On Saturday 9 Pope Francis addressed a gathering of the heads of some of the world’s major energy corporations, from ExxonMobil to Pemex, on the same day that his right-hand man and “vice-pope”, Cardinal Pietro Parolin, was in Turin for the elite and secretive Bilderberg Meeting, a private conference of global political, business and media leaders. While we may not know for certain what Parolin said in Turin to the gathering widely regarded as a “shadow world government”, we have clues as to the Vatican’s priorities on the world stage in the Pope’s latest address, in which he called for a “global energy transition” that takes in account “all the peoples of the earth, as well as future generations and all species and ecosystems”.
The principal challenge facing leaders of the world today, said the Pope in his address, is “to find ways of ensuring the immense supply of energy required to meet the needs of all, while at the same time developing means of using natural resources that avoid creating environmental imbalances resulting in deterioration and pollution gravely harmful to our human family”. At stake in the “energy question”, Francis continued – “a challenge of epochal proportions” – is not only “economic stability, public health, the protection of the environment and integral human development”, but also the very possibility of peace in those parts of the world torn apart by “grave environmental imbalances”.
Leaders “in the service of two great needs in today’s world”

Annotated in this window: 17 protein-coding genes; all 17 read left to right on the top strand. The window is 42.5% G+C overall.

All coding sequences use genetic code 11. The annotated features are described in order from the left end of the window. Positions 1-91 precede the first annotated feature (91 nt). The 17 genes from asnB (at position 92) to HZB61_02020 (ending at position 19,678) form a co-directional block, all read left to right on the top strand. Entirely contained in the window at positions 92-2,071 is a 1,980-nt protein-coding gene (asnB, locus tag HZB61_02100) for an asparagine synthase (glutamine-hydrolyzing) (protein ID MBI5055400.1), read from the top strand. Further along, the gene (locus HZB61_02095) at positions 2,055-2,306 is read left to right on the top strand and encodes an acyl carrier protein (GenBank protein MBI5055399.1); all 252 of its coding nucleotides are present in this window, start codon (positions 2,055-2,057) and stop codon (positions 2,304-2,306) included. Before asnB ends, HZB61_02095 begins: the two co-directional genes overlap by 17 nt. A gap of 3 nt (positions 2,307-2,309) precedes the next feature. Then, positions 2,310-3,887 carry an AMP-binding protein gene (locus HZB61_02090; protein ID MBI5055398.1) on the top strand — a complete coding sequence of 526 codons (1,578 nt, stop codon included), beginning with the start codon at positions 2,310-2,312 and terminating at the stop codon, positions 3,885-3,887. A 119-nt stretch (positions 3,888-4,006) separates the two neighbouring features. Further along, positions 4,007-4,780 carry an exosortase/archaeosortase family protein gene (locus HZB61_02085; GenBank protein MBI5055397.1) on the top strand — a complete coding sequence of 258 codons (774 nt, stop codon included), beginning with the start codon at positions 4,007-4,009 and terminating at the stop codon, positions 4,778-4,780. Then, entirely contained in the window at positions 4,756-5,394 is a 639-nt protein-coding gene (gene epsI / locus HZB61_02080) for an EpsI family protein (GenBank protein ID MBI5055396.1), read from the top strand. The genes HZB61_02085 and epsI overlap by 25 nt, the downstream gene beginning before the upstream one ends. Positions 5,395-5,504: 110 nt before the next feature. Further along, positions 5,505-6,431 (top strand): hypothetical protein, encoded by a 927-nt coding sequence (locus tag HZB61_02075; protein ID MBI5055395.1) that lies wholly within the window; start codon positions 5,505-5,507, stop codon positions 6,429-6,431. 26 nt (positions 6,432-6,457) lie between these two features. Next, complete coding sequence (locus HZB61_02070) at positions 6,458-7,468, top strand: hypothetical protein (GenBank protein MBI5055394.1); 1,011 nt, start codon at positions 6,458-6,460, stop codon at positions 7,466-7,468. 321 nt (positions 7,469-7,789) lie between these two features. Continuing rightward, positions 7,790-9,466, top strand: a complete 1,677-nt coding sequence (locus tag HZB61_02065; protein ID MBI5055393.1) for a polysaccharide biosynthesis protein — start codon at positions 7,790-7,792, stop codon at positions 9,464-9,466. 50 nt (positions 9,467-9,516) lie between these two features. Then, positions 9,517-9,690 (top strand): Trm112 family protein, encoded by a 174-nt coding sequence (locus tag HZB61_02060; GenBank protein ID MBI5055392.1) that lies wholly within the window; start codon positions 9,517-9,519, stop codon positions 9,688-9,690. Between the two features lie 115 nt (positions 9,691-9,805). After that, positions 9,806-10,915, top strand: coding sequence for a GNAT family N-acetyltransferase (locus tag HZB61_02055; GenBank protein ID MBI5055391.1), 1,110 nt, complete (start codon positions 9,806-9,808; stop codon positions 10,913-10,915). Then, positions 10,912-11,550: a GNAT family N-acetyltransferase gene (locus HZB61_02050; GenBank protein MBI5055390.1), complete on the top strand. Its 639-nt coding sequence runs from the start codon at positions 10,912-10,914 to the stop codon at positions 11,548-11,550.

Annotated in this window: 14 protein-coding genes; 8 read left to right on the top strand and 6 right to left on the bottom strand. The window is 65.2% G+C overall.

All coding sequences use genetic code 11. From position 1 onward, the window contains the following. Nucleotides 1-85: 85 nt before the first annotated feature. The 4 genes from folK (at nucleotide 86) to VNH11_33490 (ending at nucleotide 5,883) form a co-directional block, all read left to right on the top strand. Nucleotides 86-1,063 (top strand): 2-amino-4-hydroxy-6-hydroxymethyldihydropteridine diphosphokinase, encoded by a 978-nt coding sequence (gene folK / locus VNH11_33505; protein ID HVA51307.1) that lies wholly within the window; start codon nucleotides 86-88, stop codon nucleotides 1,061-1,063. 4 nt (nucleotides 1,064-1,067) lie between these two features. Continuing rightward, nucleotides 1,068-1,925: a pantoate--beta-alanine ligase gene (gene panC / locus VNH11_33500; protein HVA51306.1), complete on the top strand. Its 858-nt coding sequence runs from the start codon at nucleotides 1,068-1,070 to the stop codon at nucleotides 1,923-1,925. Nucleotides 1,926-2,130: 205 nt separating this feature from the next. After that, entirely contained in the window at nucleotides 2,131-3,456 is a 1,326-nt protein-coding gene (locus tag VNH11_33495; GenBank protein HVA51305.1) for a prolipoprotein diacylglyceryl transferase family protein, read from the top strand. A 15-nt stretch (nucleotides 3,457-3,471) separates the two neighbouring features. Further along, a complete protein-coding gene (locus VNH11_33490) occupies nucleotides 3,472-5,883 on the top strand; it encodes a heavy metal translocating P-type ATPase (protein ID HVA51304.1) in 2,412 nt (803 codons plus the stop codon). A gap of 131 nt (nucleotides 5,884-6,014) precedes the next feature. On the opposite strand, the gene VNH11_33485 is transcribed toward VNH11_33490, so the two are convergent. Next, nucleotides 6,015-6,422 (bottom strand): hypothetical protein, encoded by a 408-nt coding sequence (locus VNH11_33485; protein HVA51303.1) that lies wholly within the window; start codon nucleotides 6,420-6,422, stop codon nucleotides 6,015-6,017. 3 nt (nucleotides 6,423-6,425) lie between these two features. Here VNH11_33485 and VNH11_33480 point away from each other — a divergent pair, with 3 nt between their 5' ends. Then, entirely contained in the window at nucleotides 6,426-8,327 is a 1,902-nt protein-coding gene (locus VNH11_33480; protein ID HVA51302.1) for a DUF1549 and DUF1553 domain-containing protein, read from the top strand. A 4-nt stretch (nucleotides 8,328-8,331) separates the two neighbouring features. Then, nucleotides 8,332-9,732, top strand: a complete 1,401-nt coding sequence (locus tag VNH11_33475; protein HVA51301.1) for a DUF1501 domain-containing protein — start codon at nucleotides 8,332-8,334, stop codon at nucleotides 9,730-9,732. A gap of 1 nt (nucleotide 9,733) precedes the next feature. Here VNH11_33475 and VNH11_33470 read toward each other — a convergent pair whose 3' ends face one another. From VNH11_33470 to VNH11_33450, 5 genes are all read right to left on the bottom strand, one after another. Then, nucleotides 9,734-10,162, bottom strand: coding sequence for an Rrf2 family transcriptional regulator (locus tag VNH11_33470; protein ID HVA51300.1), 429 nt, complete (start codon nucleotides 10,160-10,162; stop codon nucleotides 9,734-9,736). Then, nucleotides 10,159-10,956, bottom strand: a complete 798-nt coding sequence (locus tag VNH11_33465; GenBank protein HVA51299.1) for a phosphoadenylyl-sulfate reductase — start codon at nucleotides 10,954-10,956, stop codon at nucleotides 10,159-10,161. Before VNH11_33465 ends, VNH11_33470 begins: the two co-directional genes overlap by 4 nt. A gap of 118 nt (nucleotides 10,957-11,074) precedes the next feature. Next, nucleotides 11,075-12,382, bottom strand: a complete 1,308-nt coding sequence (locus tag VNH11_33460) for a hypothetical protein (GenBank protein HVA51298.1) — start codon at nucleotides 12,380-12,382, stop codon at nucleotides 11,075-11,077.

So it is, for the Pope, that the world is in desperate need of a new “energy mix” that will combat pollution, eliminate poverty and promote social equality. But beyond the narrow question of energy, continued Francis, the economy as a whole, as well as technology and international cooperation, should also be at the service of these goals, since “any exploitation of the environment that would refuse to consider these long-term issues could only attempt to stimulate a short-term economic growth, but in the long run would certainly have a negative impact, affecting intergenerational equality and the process of development”.“There should be no room for opportunistic and cynical efforts to gain small partial results in the short run, while shifting equally significant costs and damages to future generations”, insisted the Pope, calling for a “long-term common project that invests today in order to build for tomorrow”. And in a turn of phrase that Cardinal Parolin would have repeated at the Bilderberg Meeting, Francis denounced the fact that “unlimited faith in markets and technology has led many people to believe that shifts in economic or technological systems will be sufficient to remedy the current ecological and social imbalances”, when in fact “our current economic system thrives on ever-increasing extraction, consumption and waste”.
The take-away, then, from the Pope’s address to oil executives, and in all likelihood, too, from Cardinal Parolin’s involvement in the Turin Bilderberg Summit? That the “renewal of humanity” the Pope called for in his encyclical Laudato si’ requires, in Francis’ words on Saturday, a “new form of leadership” built on the realization “that the earth is a single system and that humanity, likewise, is a single whole”. In the energy, political, business and media sectors, the world needs leaders, as Francis put it, “in the service of two great needs in today’s world: the care of the poor and the environment”.